Here’s what I mostly do when I GM:

    • create interesting characters who have horrible problems
    • portray characters the PCs care about and want to talk to
    • come up with situations without an easy answer and see what the PCs do
    • ask the players questions, and go back and forth until we come up with answers that fit in the game world
    • say yes to player choices, and then invent consequences
    • listen carefully to what the players are talking about
    • take notes of what the players said and did
    • make sure everyone at the table has a chance to participate

    All of these things are super fun and relaxing for me. Nine times out of ten, it’s much more fun than being a player. Yes, there are times when being a GM is stressful – primarily when players have a conflict with each other, and they need my help to resolve it. And I’m lucky that my partner really enjoys some of the things I don’t, like getting everyone to session and helping people with character sheets. But overall, I love it – and I also love it when someone knows how to be a really good GM for me.

    You’ve made me realize, though, that “division of social labor” is something that could be addressed through rules design. (“The person who organizes the session begins with extra resources for their character.”) I’ve seen a lot of GM-less games that do a great job with dividing narrative authority, but I can’t offhand recall any that directly address the social side of the GM role. Maybe that’s a new frontier for design?

    Tilt – Spreading the Roles

    Moderator: It sounds like you’re talking about two things: play and scutwork, where play is directly responsible for the stories that emerge and scutwork makes play possible (ranging from getting the game organized to all the paraphernalia necessary to make play happen).

    So far, the focus has been on scutwork with some talk of play intertwined. Do you feel that there’s some big differences in play?

    Jess: So, that question gets at my second point, above. My experiences with GM-less games have ranged from some of the most amazing play I’ve ever experienced, to some serious dreck. The difference? For me, it’s number of players. A two-player GM-less game can be a remarkable creative collaboration, but each additional player increases the chances that play will devolve to the lowest common denominator and lose narrative coherence.

    I think that happens because going for the joke, or the ridiculous over-the-top moment, or the pop culture reference gets you an immediate burst of approbation at the table. It’s a quick and cheap way to feel good about your contributions to the game. Unfortunately, it’s not necessarily good for the game as a whole when everyone starts doing this. It’s a bit of a tragedy of the commons. A GM has the authority to work against this trend, and to stop the cycle before it starts. In two-player GM-less games, either player can easily intervene. The more players you have, the better the odds that someone is going to start that cycle going, and you end up with shlock.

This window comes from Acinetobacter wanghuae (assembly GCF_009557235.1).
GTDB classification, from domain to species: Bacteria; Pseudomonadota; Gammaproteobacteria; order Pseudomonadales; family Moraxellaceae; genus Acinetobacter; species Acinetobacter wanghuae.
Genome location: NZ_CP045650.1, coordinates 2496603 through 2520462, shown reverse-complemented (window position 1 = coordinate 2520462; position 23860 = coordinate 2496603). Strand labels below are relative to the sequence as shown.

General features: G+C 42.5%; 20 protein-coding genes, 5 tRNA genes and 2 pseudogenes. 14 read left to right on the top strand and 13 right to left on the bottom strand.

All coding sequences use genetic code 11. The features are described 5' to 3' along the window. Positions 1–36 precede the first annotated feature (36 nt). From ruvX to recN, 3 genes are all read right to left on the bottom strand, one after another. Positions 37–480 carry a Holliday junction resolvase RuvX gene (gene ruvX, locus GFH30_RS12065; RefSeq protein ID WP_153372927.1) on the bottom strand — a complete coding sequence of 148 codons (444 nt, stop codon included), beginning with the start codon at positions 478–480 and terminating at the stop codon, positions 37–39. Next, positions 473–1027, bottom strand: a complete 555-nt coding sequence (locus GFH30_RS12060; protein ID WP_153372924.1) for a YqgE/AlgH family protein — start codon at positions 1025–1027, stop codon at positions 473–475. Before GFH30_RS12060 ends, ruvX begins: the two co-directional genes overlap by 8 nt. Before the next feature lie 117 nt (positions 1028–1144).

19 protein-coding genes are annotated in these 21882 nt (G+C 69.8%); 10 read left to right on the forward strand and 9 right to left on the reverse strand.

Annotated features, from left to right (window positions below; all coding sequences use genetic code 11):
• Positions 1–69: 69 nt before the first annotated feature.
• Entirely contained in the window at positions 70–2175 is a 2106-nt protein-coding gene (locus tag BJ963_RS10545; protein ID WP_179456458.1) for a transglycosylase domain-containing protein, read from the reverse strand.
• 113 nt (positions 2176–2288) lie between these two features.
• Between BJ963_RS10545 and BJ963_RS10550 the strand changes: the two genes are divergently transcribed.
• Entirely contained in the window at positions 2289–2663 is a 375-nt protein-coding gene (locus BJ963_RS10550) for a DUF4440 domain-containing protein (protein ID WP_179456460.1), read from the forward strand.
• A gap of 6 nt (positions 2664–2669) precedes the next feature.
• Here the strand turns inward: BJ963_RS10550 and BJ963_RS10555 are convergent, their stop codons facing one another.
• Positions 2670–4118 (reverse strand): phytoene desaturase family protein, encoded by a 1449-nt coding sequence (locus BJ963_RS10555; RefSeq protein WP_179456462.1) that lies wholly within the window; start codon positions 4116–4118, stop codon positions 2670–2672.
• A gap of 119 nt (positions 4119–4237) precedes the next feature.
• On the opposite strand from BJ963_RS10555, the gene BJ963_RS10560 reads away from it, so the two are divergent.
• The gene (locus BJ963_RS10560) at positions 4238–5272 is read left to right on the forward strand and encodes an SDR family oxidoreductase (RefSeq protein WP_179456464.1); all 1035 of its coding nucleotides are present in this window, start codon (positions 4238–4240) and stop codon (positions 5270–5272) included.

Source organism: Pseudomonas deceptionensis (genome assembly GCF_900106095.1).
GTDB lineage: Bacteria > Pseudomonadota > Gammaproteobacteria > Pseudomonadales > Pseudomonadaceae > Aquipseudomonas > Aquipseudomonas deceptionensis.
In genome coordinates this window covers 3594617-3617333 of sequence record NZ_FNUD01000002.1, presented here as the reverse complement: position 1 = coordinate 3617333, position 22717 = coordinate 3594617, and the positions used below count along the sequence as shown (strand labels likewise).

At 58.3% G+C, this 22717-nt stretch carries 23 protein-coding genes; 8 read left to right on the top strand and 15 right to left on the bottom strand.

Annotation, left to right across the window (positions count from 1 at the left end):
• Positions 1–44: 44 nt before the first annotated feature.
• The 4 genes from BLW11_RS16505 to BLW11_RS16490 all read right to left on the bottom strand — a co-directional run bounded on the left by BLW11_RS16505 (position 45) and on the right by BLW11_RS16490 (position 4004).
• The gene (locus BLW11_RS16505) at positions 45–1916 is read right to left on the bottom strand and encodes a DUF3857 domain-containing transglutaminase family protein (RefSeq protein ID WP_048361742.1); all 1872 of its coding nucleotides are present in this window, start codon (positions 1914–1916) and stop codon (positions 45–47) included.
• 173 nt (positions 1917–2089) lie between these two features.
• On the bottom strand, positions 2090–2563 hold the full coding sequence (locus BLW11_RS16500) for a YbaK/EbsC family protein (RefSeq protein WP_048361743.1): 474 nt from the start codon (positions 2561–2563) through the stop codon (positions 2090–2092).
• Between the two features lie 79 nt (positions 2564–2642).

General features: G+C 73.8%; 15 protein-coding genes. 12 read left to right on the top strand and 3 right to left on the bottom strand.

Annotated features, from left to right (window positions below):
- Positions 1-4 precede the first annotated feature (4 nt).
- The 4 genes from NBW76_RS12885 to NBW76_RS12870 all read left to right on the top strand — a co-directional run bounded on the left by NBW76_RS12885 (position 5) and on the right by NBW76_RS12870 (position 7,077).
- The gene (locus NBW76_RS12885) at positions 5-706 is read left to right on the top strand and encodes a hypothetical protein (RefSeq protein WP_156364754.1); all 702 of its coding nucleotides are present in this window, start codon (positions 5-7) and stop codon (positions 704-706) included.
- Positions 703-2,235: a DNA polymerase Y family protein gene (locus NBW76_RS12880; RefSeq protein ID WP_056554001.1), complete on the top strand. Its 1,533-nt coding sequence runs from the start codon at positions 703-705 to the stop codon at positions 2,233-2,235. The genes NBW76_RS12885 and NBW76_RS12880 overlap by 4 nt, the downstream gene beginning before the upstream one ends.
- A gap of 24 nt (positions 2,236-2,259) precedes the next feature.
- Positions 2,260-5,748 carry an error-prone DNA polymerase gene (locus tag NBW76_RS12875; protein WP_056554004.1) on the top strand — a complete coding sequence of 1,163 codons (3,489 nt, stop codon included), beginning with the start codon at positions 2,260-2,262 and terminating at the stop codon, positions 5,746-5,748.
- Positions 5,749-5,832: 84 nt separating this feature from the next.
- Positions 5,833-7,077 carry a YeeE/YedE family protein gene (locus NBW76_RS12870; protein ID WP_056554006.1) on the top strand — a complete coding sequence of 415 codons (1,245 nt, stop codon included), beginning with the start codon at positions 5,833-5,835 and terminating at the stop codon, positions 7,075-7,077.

I think it’s possible to design against this trend, or to exploit it. Polaris, for example, does both – encouraging you to be over-the-top in your tragic melancholy. But the more people in my GM-less games, the more likely they are to be mediocre, precisely because everyone is trying so hard to be “awesome” all the time.

    Giulia: Yes, I agree with Jessica that your question, on the differences in play, addresses the precise breakdown she made above: a list of roles at the table. To me it’s a perfect point to explain how my experience diverges dramatically from Jess’.

    All those GM activities require different skills. Some require creativity; some patience; some careful listening; and finally, some require awareness to the enjoyment and interest expressed by the other players.

    Let’s be honest: Jess is a multi-tasking genius. I could see that when we played Nobilis, she could handle all these tasks simultaneously and with grace, which is why I don’t have any trouble believing her when she says that “all these things are super fun and relaxing”. I don’t have that ability. I need time to ponder a good response, I listen carefully to what one person is saying, and I easily forget what has happened in the past few minutes. So, when gaming, I find myself preferring those games which distribute authority over these roles differently – instead than focusing all of these activities on one person, the GM, some require all players to engage in them; others assign these activities to different people at different moments in the game. In either case, the result is a lower load on all players, which I find makes everyone more invested in the game’s development and frees up more mind space for creativity and to make the experience enjoyable for all the players.